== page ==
At the transboundary level, cooperation among SADC countries is governed by bilateral and multi-lateral agreements. Through its Transboundary Water Management Programme (TWM), Global Water Partnership Southern Africa (GWPSA) is supporting countries in promoting transboundary cooperation within the shared river basins.

Within the  Buzi, Pungwe, and Save (BUPUSA) river basins, GWPSA supported the governments of Mozambique and Zimbabwe in the final negotiations that led to the signing of the Save Water Sharing Agreement and the BUPUSA Establishment and Hosting Agreements. This led to the establishment of the Buzi, Pungwe, Save Watercourses Commission (BUPUSACOM), the first tri-basin commission in the region.

The support was provided under the Global Environment Facility (GEF)– funded USD 6 million transboundary project,  being implemented in the three basins by the International Union for Conservation of Nature (IUCN), with GWPSA as the regional executing partner supporting the two governments. GWPSA also supported the finalization of the negotiations for the Buzi water-sharing agreement, through the Buzi, Pungwe, Save Tri-Basin Project under the SADC- GIZ Transboundary Water Management in SADC (GIZ-TWM) Programme, implemented on behalf of the SADC Secretariat.

TWM support continues to be given to the SADC Water Division and other basins including the Limpopo where GWPSA is executing another USD 6 million GEF funded project implemented by United Nations Development Programme (UNDP) in South Africa .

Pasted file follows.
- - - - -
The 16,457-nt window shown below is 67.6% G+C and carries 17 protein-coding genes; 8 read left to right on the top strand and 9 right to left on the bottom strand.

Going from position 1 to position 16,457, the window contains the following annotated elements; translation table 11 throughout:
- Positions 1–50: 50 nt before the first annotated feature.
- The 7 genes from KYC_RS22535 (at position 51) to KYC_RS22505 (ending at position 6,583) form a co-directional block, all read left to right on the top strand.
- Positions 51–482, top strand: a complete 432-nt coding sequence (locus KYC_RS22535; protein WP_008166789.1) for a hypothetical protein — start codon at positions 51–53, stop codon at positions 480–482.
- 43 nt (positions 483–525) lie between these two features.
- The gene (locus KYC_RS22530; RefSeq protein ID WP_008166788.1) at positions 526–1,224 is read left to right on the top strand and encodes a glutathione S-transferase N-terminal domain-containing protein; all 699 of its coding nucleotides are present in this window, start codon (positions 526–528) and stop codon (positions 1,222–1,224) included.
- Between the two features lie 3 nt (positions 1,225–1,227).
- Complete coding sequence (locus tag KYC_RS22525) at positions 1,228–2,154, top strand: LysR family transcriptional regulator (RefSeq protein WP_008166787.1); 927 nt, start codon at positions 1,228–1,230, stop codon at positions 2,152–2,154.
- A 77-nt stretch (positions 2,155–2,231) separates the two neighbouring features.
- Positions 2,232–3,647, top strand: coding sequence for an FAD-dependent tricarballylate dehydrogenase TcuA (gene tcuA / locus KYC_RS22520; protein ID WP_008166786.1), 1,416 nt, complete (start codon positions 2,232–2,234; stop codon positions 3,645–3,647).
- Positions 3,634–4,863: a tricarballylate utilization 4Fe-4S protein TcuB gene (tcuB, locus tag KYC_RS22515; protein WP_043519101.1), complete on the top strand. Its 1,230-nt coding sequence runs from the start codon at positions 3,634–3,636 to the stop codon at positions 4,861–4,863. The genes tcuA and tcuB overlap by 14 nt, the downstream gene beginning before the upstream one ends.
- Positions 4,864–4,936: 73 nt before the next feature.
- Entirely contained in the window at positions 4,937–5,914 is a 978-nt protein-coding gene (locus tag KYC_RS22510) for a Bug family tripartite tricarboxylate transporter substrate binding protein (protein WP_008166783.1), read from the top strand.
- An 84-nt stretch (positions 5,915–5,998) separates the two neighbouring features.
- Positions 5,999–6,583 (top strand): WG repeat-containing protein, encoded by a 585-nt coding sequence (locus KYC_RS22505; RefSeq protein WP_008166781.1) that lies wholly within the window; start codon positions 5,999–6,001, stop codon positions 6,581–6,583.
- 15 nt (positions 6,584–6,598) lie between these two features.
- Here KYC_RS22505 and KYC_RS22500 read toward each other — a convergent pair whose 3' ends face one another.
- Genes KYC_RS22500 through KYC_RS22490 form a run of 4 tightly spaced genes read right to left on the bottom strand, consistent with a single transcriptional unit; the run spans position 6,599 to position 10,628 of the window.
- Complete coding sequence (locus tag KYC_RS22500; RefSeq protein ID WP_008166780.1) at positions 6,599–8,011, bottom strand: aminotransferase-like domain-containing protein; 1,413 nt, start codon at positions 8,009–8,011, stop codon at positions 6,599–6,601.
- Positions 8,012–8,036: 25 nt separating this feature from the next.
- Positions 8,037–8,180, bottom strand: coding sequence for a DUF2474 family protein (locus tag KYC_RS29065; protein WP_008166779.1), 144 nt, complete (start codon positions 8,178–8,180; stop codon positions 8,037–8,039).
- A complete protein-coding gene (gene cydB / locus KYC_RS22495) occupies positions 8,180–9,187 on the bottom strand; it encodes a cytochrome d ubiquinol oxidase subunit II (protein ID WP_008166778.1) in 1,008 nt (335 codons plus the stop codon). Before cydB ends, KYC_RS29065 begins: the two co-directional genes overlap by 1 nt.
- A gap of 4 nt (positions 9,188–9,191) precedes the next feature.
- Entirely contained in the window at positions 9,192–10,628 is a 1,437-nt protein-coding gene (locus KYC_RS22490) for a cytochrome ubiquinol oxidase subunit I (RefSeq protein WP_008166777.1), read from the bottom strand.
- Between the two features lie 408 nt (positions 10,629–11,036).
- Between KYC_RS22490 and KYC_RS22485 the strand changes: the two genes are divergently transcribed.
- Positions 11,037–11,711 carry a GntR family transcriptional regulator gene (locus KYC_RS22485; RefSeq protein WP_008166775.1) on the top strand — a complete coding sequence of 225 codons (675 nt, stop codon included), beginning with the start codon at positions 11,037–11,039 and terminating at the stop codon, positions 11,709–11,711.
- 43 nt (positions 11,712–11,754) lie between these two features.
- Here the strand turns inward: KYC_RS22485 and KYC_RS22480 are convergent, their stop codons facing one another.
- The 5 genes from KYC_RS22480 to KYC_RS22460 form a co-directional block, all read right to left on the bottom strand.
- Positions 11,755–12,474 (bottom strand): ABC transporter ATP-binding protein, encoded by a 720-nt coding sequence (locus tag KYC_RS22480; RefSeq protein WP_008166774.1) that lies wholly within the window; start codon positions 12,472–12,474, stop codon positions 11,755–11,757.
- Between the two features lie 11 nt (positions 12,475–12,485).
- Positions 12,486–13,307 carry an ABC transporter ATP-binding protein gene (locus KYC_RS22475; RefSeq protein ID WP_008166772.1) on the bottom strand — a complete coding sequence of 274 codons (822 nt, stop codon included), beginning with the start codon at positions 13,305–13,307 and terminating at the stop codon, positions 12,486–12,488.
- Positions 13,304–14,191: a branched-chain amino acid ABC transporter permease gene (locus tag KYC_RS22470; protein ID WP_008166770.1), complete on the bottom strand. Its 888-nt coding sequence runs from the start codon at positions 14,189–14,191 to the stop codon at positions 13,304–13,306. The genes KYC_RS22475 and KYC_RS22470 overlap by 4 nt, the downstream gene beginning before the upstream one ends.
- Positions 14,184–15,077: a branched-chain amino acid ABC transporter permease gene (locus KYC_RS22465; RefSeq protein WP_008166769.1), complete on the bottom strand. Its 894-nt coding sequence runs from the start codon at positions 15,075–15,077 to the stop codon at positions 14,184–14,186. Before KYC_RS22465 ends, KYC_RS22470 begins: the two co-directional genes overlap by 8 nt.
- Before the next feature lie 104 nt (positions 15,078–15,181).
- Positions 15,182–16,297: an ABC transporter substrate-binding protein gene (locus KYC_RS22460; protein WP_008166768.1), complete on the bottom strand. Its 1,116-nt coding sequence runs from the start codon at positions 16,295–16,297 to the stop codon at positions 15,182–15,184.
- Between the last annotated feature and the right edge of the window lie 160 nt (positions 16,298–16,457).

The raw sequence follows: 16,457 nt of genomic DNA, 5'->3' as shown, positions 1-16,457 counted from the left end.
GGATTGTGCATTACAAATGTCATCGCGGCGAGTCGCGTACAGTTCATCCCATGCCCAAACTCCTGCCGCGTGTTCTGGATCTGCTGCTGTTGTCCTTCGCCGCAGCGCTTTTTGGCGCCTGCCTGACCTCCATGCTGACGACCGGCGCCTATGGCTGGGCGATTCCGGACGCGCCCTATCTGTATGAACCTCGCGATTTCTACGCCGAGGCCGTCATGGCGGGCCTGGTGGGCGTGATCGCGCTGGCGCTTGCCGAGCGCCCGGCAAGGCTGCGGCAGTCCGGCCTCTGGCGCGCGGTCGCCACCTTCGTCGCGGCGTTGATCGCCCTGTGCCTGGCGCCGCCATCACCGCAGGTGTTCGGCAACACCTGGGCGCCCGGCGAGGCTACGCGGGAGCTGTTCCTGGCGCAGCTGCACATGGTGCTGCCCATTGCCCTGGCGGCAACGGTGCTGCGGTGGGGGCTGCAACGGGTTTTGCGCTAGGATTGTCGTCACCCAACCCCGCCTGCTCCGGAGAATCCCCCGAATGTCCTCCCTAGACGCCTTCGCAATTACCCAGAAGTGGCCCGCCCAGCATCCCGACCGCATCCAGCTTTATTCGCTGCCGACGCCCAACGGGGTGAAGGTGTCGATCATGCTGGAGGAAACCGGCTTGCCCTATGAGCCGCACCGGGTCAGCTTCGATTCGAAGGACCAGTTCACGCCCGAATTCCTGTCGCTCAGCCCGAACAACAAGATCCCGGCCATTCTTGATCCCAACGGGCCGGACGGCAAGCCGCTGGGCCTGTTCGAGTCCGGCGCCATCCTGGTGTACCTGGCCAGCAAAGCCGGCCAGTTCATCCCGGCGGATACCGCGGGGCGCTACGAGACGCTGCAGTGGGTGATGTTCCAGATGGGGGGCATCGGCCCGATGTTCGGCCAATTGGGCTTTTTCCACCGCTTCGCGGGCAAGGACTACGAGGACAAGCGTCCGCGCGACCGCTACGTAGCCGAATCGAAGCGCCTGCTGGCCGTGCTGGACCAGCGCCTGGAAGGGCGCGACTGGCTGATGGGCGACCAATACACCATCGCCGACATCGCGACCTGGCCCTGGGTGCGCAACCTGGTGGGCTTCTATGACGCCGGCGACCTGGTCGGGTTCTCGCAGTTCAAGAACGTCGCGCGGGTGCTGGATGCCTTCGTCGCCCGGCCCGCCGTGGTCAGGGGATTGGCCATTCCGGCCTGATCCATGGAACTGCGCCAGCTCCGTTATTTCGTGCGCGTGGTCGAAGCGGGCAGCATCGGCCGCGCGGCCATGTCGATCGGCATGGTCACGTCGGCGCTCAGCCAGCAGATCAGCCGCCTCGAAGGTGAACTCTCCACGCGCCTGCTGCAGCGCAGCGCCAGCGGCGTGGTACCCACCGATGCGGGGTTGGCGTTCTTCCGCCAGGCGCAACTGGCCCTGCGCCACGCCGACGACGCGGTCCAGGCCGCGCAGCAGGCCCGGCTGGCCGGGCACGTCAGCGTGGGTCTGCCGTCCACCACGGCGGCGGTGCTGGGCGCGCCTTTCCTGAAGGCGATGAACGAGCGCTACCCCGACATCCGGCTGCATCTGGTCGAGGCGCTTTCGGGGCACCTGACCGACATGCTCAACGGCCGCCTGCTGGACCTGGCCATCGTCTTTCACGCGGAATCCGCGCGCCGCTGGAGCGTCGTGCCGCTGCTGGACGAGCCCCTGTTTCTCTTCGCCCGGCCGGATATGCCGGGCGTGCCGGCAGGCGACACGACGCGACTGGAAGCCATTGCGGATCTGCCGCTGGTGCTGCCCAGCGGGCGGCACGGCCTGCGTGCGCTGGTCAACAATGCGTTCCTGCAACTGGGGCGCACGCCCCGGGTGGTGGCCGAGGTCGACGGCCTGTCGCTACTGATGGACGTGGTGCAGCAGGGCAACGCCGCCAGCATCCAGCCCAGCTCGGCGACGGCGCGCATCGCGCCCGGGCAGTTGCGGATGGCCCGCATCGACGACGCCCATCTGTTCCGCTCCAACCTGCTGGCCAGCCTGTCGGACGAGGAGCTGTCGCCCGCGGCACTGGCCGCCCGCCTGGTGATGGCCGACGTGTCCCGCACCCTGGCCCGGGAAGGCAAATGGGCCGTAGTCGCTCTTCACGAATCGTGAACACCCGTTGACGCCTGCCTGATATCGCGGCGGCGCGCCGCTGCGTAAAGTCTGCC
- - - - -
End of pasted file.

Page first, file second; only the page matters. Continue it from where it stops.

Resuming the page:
Enabling Transboundary Water Cooperation

Knowledge in international water law, hydro-politics, negotiations, conflict resolution, stakeholder engagement, and strategic communication is vital for conflict prevention, peace promotion, and equitable resource sharing in Transboundary Water Management (TWM).

However, technical experts often lack the necessary negotiation skills. Moreover, challenges like institutional distrust, insufficient recognition of cooperation benefits, and political influence hinder effective TWM cooperation.

The Transboundary Freshwater Security Governance Train Series is one of the capacity building initiatives GWP, together with its partners are using to promote transboundary water governance, international water law, and water diplomacy. Bringing together like-minded professionals in transboundary water management through communities of practice promotes the sharing of ideas, policies, and developments around TWM towards peaceful resource sharing.

Regional multi-stakeholder platforms including biennial SADC River Basin Organisations / Shared Watercourse Institutions (RBOs/SWIs) workshops have made a huge impact on knowledge enhancement around transboundary water cooperation in the region. GWPSA continues to support the SADC Secretariat in organising these platforms.

In conclusion, sustainable and cooperative management of transboundary water resources is essential for regional stability, integration, and peace. Efforts to promote water for peace must adopt an integrated approach that recognizes the interconnectedness of water, environment, and human societies, aiming to address water-related challenges in ways that promote stability, cooperation, and sustainable development.

Dr Loreen Katiyo is the Transboundary Water Governance & Environmental Specialist at the Global Water Partnership Southern Africa (GWPSA) while Leticia Ngorima is the Regional Communications Specialist at GWPSA. The views expressed in this opinion article are those of the authors and do not necessarily African Newspage’s editorial policy.